In a recent news item, it was reported that brands are dead and that all the money we have spent on marketing had been thrown down the drain. It was obviously a headline to shock everybody and capture their undivided attention as quickly as possible.
Digital publishing success is no longer just about old media adjusting to the digital future. Big media brands-whether they have a print legacy or a digital-only history-are learning that most readers are not coming through the “front door” anymore, and they must adapt to a social future where aggregators and curators are guarding the door or be left behind.
This is, actually, very different from saying that big brand marketing is dead. It simply means that our focus has to change from print and television marketing to online marketing, using social media as a strong starting point. After all, we all sit down for breakfast and check our mobiles for updates on Facebook and Twitter and continue to do so until we go to bed. All big brands really need to do is join into that in order to get their brand noticed again.
Twitter Better than Facebook
In another very interesting news report, it was noted that Twitter is actually a better place to advertise than Facebook. This seems odd, because Facebook allows for far greater direct interaction with customers, engaging them in conversations and allowing them to share pictures and stories. However, for whatever reason, the following of big brands is now bigger on Twitter than on Facebook.
Optimal says it looked at the data from 4,330 brands, representing a total of 3.49 billion Facebook Likes and 595 million Twitter followers. Last week, those brands added 18.5 million new Likes and 4.5 million new followers – so on a percentage basis, their following grew 55 percent more quickly on Twitter than it did on Facebook.
Some would say that this comparison is like comparing apples to oranges and is totally useless. They have a point, as we all know that we cannot focus on just a single form of social media and should instead use everything that is available to us. However, others are saying that Facebook is now a dying breed (who remembers MySpace) and that the proof is in the pudding: Instagram, which is owned by Facebook, has more Twitter tweets than Facebook likes!
Focusing on What Is There
We know that we have to focus on what is actually out there if we plan to make a name for ourselves in terms of our brand and product. However, at the same time, we cannot deny that traditional media remains a powerful force.
Television spend has increased by 10% and both radio and out of home (OOH) media by 16%. We know that pushing consumers to engage with brands on new digital platforms is often dependent on how you use traditional channels to drive them there. It remains clear that traditional and new channels are still very much in their honeymoon phase and need each other.
There are a number of key trends that seem to really be important in terms of developing marketing in line with the technology that is available to us today. First of all, any marketing campaign should always be available on the television. Televisions are not dead and they are even seeing a revival with the advent of internet TVs and Smart TVs. Secondly, there has to be a very strong focus on mobile content and mobile advertising. We know that people use their mobiles for around half of their internet access if not more. Thirdly, social media interaction is huge and you must follow trends. Although nobody would suggest you don’t use Facebook to attract new customers, the developments show us that it would be even worse to not use Twitter. Since the two can be linked, there is no reason why you shouldn’t have both. Next, if you have a physical store, think about retail innovation, such as the Audi showroom that had no cars in it, only huge digital screens with information about the cars. And lastly, consider sponsorship. The movie and sports industry remains big and this is a great way to get your brand noticed.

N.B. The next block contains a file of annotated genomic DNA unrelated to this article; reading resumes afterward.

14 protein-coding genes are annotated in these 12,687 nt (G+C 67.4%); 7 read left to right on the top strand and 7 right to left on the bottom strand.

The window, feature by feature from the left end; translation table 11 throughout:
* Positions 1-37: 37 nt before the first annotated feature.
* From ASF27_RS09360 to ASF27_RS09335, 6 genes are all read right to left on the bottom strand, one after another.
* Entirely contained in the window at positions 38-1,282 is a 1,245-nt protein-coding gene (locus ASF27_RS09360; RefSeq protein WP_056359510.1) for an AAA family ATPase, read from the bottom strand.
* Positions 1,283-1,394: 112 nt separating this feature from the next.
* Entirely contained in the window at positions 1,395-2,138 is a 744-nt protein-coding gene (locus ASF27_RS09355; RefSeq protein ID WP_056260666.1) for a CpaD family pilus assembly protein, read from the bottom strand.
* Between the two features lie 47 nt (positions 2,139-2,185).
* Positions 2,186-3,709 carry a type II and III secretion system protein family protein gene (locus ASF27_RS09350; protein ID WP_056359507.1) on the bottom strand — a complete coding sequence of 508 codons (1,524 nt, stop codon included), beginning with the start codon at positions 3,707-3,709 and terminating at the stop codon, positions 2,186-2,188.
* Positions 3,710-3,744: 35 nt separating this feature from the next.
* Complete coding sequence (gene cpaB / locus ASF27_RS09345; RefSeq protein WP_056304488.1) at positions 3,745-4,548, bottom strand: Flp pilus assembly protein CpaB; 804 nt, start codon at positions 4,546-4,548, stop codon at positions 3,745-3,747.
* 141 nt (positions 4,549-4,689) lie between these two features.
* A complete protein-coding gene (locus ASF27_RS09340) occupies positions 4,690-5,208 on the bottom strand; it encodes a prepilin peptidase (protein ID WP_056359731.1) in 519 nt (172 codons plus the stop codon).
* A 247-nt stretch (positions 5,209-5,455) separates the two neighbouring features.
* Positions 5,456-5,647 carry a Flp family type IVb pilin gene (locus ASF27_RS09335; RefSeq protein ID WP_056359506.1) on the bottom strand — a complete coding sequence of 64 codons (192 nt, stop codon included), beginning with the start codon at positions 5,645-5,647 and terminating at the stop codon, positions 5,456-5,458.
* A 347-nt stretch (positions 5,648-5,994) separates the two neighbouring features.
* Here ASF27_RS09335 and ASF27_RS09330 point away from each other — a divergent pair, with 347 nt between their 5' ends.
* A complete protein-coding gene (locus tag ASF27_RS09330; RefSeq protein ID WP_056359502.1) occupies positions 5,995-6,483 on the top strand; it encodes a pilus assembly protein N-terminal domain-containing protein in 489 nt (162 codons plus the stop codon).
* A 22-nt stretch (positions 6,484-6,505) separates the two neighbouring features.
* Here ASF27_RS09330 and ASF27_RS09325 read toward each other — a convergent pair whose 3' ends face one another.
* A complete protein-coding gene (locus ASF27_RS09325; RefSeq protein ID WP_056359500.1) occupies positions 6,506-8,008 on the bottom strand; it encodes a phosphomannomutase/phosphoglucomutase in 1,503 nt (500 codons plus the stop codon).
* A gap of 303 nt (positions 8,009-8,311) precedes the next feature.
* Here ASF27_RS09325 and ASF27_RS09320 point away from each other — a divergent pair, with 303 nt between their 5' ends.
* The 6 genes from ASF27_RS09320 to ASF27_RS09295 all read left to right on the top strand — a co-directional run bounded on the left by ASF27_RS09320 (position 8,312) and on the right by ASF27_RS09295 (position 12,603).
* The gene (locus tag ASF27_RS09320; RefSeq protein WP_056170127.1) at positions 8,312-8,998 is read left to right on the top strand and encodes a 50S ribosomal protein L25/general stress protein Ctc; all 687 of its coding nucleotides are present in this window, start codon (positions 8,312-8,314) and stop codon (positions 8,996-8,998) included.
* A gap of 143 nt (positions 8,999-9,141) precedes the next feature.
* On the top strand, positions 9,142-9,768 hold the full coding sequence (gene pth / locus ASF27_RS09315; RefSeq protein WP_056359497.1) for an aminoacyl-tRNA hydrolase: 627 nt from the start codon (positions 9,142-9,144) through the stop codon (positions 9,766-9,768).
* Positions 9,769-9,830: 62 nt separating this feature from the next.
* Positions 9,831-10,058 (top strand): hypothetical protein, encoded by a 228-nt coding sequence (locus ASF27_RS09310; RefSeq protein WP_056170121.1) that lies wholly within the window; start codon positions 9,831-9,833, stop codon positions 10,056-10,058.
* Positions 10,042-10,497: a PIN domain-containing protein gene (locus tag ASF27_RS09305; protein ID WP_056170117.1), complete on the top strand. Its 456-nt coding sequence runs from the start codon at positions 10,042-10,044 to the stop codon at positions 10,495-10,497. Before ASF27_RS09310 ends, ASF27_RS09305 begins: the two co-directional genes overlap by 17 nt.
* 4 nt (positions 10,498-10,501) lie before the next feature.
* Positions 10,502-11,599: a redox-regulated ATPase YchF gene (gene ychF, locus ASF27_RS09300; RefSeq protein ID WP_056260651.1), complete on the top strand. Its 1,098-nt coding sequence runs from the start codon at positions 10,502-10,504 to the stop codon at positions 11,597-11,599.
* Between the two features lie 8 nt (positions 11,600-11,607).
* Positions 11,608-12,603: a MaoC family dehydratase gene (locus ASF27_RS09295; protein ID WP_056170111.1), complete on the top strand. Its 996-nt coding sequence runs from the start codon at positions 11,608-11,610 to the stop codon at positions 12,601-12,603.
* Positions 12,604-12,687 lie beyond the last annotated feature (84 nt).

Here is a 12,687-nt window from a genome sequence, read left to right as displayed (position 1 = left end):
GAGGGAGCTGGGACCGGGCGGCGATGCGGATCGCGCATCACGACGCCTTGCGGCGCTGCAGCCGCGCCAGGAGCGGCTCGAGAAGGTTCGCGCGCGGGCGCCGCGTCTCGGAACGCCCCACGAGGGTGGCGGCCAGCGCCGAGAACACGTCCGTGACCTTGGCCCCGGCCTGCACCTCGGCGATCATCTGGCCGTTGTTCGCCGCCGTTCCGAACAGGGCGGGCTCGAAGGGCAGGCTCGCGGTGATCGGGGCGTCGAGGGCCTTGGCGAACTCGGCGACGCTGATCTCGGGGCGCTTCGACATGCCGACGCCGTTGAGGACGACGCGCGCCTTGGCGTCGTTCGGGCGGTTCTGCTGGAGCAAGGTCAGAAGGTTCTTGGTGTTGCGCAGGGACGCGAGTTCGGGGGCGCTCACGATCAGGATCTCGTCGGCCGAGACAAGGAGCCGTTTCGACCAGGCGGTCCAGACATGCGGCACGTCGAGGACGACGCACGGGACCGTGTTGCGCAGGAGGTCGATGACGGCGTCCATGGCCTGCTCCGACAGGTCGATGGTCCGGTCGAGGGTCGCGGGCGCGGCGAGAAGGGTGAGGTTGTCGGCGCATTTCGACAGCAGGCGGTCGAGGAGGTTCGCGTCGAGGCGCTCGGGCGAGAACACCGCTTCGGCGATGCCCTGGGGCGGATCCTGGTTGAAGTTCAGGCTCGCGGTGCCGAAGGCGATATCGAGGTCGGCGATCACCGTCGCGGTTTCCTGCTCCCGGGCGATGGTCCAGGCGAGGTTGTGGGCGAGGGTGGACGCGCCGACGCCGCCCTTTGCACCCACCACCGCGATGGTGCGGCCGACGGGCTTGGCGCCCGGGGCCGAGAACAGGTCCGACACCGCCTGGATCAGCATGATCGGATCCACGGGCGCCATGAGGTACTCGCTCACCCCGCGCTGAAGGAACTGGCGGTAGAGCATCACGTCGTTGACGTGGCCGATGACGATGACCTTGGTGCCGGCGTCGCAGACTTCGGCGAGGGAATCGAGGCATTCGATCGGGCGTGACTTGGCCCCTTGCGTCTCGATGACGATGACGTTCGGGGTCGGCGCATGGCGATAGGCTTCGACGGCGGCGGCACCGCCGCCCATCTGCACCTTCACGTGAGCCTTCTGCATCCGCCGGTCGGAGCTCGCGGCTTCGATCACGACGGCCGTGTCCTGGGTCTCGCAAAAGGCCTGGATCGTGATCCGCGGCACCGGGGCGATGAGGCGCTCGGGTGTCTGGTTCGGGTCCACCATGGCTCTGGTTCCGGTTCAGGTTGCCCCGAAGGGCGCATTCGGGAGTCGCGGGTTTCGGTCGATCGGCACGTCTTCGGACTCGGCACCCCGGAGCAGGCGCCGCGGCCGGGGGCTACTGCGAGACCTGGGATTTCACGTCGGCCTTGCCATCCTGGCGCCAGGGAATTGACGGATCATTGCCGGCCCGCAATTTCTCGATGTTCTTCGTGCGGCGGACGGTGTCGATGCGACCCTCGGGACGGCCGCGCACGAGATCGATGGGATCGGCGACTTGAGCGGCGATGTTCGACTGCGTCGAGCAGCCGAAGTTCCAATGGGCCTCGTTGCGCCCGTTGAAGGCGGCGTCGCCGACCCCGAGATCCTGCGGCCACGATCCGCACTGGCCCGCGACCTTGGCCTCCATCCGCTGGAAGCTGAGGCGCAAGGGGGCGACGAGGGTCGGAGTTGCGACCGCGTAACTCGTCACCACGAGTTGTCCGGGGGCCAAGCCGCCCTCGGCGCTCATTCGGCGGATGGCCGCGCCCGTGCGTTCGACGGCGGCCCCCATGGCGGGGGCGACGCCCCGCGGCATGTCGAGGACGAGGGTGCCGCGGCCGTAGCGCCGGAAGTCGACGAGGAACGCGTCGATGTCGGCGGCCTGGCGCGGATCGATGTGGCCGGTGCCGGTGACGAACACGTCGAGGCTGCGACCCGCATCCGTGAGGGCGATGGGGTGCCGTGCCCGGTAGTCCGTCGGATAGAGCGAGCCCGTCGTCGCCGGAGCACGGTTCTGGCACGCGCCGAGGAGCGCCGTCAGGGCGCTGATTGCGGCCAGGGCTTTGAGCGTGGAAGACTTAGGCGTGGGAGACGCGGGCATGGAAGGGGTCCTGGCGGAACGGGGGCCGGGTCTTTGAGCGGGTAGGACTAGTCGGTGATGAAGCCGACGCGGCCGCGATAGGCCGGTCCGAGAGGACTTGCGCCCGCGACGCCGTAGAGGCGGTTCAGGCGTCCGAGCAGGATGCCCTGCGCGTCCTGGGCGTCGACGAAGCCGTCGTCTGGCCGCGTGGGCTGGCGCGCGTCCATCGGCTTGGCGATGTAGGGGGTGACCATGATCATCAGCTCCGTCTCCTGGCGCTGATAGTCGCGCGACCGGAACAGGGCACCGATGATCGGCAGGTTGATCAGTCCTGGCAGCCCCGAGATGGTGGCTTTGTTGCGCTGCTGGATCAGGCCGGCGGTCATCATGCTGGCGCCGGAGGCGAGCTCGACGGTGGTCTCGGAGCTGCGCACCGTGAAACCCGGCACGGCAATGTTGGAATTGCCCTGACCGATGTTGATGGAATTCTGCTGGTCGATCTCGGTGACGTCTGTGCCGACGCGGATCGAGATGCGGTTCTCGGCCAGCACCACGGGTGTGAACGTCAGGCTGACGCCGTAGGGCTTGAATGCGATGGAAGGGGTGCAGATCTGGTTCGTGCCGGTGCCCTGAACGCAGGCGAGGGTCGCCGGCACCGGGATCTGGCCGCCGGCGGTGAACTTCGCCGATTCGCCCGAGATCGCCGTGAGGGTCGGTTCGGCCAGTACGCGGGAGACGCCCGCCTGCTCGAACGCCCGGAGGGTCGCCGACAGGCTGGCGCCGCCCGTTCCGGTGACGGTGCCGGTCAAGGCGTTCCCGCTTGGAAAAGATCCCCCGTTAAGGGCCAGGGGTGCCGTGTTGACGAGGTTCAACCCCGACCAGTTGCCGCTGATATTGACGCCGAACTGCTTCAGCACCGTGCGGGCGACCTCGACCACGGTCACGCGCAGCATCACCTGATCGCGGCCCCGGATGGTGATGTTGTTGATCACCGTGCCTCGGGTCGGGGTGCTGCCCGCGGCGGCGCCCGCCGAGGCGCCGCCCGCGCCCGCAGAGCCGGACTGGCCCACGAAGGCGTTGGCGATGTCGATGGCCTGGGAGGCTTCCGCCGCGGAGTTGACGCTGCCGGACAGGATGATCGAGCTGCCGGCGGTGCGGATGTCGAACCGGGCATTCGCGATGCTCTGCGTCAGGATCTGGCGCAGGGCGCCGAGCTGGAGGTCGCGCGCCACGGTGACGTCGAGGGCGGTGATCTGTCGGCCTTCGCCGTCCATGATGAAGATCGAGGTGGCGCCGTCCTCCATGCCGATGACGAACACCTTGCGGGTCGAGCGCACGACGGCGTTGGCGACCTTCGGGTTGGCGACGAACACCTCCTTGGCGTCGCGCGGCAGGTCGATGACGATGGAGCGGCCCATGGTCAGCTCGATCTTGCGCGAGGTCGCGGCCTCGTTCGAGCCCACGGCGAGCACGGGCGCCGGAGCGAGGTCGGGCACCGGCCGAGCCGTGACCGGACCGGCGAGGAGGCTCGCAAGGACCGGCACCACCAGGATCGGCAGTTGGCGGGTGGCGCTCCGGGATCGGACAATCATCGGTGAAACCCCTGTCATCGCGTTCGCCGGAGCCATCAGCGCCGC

Last but not least, you have to consider the way society is today. It has been adequately described as a society of addiction – capitalism, dopamine and the consumer junkie.
Flush faces are the tell-tale sign of a dopamine rush. We get high from buying commodities that enhance our status. In this light, we can look at corporate stores and see them as consumer crack houses. If it’s true that billions of people around the world are being addicted to our evolutionary Achille’s heel of salt, sugar, fat and status, then it’s time to ask the question. Are we capitalism junkies?
The answer is that yes we are. And as a marketer, we can use this to our advantage. It is said that there is no such thing as bad publicity, and this has never been truer now. Someone shares a negative report on Facebook or Twitter about a brand, and you will have thousands of people checking your page out to see what it is about. We are addicted to information as much as to products and capitalism. It is now that companies are suddenly able to jump into that addiction like never before, offering people a quick fix through the media that they use and are exposed to even if they don’t want to. A mobile phone, for instance, will even send you a notification when there is a new Tweet! This means that as a business, simply putting anything about yourself on Twitter will be seen by millions of people in one go, unless they have their notifications switched off. That is how powerful Twitter is and why it is such an important part of your social media campaign. Some say social media is dying, but it seems that they are wrong.